Who Built Hirams Highway
Whilst researching a book on the History of Hebe Haven Yacht Club a few years ago, I thought I’d check out the history behind the naming of Hirams Highway, and in doing so discovered quite a few differing versions about the builder of the road, from Hiram Potts, to K. Potts to a Lt. Potts to a Captain Potts and even a Major Potts.
I have known of the story for many years and have even had pictures taken by the original stone that names the road (it used to be just where you turn off Clearwater Bay Road onto Hirams Highway-in actual fact it is still there but a little further down and almost hidden in the shrubbery).
I also knew that he earned the nick name ‘Hiram’ because of his love of the American brand of sausages called “Hiram K. Potts” sausages.
Note the 42 RM CDO (42 Royal Marine Commando) on the side
Courtesy 42 RM Commando
Even Sir Denis Bray in his book ‘Hong Kong Metamorphosis’ named him incorrectly as Hiram Potts, but had correctly recorded the fact that he was a Lieutenant in the Royal Marine Commando’s. This is how he described his time as a District Officer.
“The district had no major towns and only two roads. One was a good two lane pre-war road down the length of the Clear Water Bay peninsula to a gun emplacement for the defence of the eastern approaches to Hong Kong. In early postwar years, a permit was required for access to this road as nearly the whole length of it was used as an ammunition stores, the munitions being stored in little huts at intervals on alternate sides of the road. The main road to Sai Kung town was a jeep track rejoicing in the name of Hiram’s Highway. It was built by the army in the very early postwar years as a reward for the resistance by the Sai Kung people during the Japanese occupation.
General Ritchie presenting the banner and monetary rewards
as thanks to the people of Sai Kung in 1947
The road derives its name from the Commando Lieutenant, Hiram Potts, who was in charge of its building in the early postwar days. He and his commandos laboured alongside people of the district to construct a perilous jeep track down from the Clear Water Bay Road. Traffic could only move one way, and if you missed the timing, you had to wait forty minutes for the next window of opportunity. The widened road was only opened for two-way traffic just before Chinese New Year in 1960."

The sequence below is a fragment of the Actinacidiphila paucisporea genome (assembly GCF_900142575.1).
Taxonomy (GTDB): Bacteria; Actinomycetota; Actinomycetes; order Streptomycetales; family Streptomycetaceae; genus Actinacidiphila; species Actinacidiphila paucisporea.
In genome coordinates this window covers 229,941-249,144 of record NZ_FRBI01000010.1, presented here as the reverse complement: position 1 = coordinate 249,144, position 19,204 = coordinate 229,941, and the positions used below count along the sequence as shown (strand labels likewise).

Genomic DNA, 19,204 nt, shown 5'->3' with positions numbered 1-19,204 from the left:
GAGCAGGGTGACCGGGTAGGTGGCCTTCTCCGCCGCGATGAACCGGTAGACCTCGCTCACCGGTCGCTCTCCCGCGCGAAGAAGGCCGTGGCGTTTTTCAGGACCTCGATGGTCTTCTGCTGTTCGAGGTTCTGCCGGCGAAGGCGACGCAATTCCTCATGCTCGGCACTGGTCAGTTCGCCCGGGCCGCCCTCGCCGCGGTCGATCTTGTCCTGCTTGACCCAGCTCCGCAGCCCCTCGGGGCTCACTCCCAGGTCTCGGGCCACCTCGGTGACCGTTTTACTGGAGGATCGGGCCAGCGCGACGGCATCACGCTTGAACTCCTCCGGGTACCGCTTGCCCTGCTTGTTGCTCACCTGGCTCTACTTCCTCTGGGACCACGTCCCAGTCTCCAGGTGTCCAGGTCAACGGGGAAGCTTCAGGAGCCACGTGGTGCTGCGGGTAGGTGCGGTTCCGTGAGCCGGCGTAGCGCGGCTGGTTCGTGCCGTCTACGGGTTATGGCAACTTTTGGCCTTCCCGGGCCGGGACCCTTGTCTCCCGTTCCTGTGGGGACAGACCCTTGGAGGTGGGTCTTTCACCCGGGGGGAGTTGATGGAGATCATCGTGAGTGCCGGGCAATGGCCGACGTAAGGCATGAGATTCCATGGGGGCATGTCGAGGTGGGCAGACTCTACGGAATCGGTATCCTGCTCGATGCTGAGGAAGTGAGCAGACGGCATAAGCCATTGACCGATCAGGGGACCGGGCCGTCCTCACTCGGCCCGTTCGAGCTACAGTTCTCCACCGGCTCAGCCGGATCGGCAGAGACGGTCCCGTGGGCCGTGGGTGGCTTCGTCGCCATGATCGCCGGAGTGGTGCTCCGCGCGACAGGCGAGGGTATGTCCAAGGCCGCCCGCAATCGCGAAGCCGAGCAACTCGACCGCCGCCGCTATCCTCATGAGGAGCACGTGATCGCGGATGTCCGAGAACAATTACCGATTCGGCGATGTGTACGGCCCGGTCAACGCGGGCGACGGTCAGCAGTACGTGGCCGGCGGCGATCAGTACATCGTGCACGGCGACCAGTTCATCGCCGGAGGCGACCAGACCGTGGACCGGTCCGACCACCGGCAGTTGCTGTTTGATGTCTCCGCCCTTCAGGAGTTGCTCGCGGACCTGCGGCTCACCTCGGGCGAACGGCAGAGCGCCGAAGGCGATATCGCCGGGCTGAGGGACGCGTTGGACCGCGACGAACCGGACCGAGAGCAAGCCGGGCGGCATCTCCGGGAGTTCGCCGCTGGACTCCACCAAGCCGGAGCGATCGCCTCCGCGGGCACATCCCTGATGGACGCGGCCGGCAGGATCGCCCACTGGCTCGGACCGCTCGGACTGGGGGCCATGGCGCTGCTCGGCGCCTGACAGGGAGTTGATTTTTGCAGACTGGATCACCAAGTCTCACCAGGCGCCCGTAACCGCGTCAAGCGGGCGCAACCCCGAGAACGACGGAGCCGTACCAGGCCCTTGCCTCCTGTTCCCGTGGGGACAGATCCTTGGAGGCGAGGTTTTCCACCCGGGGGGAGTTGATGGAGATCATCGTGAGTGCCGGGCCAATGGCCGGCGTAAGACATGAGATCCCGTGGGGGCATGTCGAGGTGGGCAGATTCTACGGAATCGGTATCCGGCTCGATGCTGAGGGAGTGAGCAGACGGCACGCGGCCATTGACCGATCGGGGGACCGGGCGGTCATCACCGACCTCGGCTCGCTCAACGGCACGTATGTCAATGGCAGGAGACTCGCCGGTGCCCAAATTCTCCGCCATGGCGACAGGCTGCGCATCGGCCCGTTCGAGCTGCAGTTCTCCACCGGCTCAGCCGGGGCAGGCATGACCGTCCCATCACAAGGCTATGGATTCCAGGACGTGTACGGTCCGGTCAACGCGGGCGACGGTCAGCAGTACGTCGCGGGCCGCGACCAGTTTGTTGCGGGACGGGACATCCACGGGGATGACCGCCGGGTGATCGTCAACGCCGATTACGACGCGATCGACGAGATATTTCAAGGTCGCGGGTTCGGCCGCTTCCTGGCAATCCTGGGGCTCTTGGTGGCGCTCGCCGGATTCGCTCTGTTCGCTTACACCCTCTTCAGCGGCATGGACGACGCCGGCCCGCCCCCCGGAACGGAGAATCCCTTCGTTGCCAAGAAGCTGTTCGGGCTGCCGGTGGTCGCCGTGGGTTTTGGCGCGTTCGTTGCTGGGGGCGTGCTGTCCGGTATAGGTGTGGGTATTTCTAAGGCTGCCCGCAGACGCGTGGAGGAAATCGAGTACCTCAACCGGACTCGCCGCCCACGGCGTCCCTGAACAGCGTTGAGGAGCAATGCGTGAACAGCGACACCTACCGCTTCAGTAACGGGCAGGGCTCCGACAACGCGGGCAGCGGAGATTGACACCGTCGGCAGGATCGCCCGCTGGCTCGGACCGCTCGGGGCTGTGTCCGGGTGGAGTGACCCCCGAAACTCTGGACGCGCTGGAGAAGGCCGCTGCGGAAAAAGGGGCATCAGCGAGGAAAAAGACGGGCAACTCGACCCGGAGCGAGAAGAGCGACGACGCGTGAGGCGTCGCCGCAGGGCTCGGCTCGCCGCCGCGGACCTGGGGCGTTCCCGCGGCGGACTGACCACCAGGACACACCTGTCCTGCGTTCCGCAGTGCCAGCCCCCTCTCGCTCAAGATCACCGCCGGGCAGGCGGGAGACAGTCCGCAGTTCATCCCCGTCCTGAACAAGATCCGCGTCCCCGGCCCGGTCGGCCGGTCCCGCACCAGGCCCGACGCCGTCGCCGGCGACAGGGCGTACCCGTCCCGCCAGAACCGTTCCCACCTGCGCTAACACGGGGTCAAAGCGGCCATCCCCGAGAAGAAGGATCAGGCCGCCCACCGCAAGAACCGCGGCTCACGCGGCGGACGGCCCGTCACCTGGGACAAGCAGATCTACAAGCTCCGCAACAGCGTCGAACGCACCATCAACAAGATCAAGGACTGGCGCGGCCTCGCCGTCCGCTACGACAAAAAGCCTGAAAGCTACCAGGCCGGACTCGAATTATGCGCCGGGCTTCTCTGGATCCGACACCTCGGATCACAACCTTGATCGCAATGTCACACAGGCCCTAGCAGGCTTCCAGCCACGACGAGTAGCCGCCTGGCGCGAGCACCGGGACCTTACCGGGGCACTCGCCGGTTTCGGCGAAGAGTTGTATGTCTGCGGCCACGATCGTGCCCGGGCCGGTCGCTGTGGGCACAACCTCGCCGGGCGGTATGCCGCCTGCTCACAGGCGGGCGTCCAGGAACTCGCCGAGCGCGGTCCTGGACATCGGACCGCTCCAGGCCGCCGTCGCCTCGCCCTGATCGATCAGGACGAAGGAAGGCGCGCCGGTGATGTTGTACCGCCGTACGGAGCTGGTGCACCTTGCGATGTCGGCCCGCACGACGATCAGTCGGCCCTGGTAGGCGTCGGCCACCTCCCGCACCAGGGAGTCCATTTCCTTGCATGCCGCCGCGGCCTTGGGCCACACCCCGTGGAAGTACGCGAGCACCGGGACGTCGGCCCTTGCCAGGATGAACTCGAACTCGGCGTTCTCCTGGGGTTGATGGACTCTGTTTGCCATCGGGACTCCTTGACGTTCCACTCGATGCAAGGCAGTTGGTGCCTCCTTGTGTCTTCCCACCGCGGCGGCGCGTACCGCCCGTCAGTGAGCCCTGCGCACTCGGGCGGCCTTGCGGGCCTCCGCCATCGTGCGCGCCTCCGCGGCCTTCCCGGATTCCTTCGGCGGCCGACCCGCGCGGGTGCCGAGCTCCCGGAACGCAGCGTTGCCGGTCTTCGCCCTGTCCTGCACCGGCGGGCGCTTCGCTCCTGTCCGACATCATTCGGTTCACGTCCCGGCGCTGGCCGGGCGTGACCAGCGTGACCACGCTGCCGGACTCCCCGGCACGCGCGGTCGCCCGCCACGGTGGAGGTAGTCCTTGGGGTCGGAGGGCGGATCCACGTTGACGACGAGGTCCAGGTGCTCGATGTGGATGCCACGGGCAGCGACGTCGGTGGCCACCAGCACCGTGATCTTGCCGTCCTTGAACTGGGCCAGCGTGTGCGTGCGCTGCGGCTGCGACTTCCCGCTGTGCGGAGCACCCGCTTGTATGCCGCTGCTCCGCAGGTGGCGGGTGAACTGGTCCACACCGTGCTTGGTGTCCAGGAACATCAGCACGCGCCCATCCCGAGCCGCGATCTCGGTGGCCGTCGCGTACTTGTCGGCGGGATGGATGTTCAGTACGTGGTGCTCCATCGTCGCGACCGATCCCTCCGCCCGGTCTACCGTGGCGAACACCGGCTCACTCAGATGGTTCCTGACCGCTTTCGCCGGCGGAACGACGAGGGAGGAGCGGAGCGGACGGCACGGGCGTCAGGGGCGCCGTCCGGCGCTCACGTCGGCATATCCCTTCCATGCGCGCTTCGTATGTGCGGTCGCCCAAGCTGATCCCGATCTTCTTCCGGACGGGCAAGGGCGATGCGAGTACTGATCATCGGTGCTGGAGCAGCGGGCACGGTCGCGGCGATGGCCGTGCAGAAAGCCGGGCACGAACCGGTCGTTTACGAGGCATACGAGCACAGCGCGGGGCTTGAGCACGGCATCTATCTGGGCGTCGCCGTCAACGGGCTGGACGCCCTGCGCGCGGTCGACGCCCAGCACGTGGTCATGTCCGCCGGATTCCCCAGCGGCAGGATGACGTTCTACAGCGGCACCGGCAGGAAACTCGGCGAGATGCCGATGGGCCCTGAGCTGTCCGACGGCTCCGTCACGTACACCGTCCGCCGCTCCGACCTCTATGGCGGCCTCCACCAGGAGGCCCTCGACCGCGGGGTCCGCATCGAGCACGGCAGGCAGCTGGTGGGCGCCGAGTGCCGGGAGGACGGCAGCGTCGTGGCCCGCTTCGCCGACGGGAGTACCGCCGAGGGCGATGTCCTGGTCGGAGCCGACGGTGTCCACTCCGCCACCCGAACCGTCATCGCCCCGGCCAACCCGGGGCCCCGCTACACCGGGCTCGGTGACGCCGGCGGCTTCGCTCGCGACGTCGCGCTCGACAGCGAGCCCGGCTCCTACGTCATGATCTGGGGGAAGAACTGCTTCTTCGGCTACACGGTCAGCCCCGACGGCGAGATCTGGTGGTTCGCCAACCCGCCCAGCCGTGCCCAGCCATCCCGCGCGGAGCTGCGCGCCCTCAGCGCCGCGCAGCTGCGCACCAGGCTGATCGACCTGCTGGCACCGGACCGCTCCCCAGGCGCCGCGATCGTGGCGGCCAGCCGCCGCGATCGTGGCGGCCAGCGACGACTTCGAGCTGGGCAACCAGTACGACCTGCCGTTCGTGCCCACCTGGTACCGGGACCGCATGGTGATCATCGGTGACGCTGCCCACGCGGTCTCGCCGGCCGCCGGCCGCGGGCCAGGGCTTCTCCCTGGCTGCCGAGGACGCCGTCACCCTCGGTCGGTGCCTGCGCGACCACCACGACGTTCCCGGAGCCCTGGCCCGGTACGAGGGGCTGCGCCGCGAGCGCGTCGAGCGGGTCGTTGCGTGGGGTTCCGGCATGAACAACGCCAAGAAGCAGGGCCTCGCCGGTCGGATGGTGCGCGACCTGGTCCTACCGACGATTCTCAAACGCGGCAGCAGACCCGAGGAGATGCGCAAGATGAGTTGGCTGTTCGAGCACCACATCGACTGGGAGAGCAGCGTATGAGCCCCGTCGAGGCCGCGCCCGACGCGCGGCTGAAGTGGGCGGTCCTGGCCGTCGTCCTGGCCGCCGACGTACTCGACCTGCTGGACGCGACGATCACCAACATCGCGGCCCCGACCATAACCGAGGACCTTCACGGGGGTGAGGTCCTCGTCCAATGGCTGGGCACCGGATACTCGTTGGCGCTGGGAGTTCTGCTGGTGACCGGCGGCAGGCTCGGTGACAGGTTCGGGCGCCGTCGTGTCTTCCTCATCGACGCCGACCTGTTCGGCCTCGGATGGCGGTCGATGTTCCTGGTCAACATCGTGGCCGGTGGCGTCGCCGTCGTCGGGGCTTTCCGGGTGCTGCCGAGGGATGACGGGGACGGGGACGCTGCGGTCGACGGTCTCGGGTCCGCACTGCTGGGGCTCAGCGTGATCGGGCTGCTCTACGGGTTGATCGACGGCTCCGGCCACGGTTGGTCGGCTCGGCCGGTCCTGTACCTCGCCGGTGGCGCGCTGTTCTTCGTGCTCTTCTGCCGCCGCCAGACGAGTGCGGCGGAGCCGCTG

Lieutenant John Wynne Potts of 42 Royal Commando had had a good war raiding the Japanese in coastal Burma. He arrived in HK with Admiral Harcourt's liberation fleet. During the war a lot of American food was shipped or dropped to British troops as part of the Lend-Lease Agreement, and amongst the food supplied to the Commandos was Hiram K Potts tinned sausages, and he loved them. The English love a nickname so Lt. John Wynne Potts acquired the nickname of Hiram.
Sai Kung prior to the war, had always been remote and difficult to get to, one of the reasons the Japanese found it difficult to control, the other being that the area was also the home of the Hong Kong Independent Battalion of the Guangdong Peoples Anti Japanese Guerrilla Force. (a branch of the East River Column)
The only way in was by a footpath or a boat. So with military logic, a Marine Commando, with an engineering background limited to digging trenches in India and gun emplacements on the Orkney Islands in Scotland, now had the task of constructing a road, to live up to the Marine motto ‘per mare per terram’ by land and sea. With his company of eighty Marines as well as Japanese and Korean POWs he set to building the road. A visiting officer seeing him at work made a sign saying Hiram's Highway and the name stuck. This was replaced later with a concrete block ‘cementing’ its name as Hirams Highway.
Wynne-Potts stayed in the Marines for 36 years retiring in 1978, also seeing action in Cyprus and Malaya. His son later became an inspector in the HK Police and posed by the stone.
Inspector Chris Wynne-Potts RHKP
Courtesy Colin Aitchison
By this time (1949) Potts had transferred from 42 Commando to 40 Commando and was still in HK. At a full dress parade, upon receiving the order 'Officers draw swords' Potts drew and presented his, but it was broken in half, he had been in a light hearted (drunken) sword fight with a fellow officer the night before and his sword had an accident. He completed the whole parade with only half a sword.
As one can see from his military records, he stayed in the Royal Marines for some time, retiring finally in 1978. He was only promoted to Honorary Major on his retirement. He died in 2009 in Chichester